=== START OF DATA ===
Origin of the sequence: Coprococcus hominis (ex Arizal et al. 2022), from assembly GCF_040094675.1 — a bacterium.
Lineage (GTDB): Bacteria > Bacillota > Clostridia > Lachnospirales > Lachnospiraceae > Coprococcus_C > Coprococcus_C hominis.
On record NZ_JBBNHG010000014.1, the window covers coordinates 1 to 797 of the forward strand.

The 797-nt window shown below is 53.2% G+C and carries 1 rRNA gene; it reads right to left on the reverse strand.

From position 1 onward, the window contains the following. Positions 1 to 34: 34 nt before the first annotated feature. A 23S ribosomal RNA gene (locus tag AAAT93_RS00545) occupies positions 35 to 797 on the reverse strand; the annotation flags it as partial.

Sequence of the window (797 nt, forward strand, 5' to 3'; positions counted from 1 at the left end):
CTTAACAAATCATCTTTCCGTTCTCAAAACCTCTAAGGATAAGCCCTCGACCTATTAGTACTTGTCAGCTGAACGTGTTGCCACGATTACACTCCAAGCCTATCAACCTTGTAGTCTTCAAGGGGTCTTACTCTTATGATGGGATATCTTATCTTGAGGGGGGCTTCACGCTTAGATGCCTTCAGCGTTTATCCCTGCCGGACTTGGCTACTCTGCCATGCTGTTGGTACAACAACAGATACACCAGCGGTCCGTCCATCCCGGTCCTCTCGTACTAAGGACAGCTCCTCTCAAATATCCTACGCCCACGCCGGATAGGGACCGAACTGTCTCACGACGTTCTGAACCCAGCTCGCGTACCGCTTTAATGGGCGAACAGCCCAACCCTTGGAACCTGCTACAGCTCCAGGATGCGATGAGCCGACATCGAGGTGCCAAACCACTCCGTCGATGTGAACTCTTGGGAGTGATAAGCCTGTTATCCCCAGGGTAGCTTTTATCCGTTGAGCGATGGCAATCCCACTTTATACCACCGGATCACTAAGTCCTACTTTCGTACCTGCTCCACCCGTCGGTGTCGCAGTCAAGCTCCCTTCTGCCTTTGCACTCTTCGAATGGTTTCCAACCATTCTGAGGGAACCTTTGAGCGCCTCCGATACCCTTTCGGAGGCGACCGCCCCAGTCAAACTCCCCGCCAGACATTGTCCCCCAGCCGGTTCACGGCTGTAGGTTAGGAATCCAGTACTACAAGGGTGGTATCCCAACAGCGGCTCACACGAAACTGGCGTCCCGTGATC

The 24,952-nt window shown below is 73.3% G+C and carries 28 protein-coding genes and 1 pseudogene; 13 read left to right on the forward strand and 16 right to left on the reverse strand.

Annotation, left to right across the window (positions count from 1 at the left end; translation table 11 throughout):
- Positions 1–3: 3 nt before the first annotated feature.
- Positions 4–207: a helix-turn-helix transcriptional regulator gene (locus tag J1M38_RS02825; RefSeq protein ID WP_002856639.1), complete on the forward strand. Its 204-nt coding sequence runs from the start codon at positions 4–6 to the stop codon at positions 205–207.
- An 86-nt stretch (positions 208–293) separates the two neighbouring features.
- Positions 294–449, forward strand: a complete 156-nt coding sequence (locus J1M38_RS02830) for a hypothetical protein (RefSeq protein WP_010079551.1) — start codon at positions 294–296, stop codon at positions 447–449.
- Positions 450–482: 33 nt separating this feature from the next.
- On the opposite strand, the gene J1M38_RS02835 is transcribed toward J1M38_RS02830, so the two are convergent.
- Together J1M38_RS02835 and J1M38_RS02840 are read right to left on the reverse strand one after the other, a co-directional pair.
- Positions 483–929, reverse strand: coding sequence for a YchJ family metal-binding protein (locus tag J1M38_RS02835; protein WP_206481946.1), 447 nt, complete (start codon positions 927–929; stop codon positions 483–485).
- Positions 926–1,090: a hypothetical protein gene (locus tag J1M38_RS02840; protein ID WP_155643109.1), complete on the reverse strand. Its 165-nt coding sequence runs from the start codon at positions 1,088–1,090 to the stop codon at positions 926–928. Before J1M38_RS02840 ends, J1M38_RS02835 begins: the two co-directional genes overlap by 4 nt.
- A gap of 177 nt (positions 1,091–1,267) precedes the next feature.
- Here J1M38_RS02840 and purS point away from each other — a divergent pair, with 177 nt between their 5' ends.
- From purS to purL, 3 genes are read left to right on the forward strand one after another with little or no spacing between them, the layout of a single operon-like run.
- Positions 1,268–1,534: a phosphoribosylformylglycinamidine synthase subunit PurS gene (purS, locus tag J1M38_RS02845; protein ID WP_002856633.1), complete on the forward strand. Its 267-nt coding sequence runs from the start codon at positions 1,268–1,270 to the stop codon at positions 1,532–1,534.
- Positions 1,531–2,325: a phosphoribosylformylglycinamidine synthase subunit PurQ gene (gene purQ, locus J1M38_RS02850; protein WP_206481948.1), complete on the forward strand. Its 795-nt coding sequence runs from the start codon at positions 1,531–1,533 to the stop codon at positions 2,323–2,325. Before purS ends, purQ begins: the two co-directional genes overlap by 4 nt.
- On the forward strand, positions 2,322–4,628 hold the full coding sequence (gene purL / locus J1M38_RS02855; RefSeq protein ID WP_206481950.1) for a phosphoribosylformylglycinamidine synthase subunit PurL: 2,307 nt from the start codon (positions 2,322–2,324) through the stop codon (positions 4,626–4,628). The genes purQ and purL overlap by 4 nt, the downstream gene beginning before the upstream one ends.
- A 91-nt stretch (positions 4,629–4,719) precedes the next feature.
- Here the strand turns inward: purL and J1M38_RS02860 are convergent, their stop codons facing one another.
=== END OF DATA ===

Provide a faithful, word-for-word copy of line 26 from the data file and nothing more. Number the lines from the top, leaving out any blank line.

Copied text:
- Here the strand turns inward: purL and J1M38_RS02860 are convergent, their stop codons facing one another.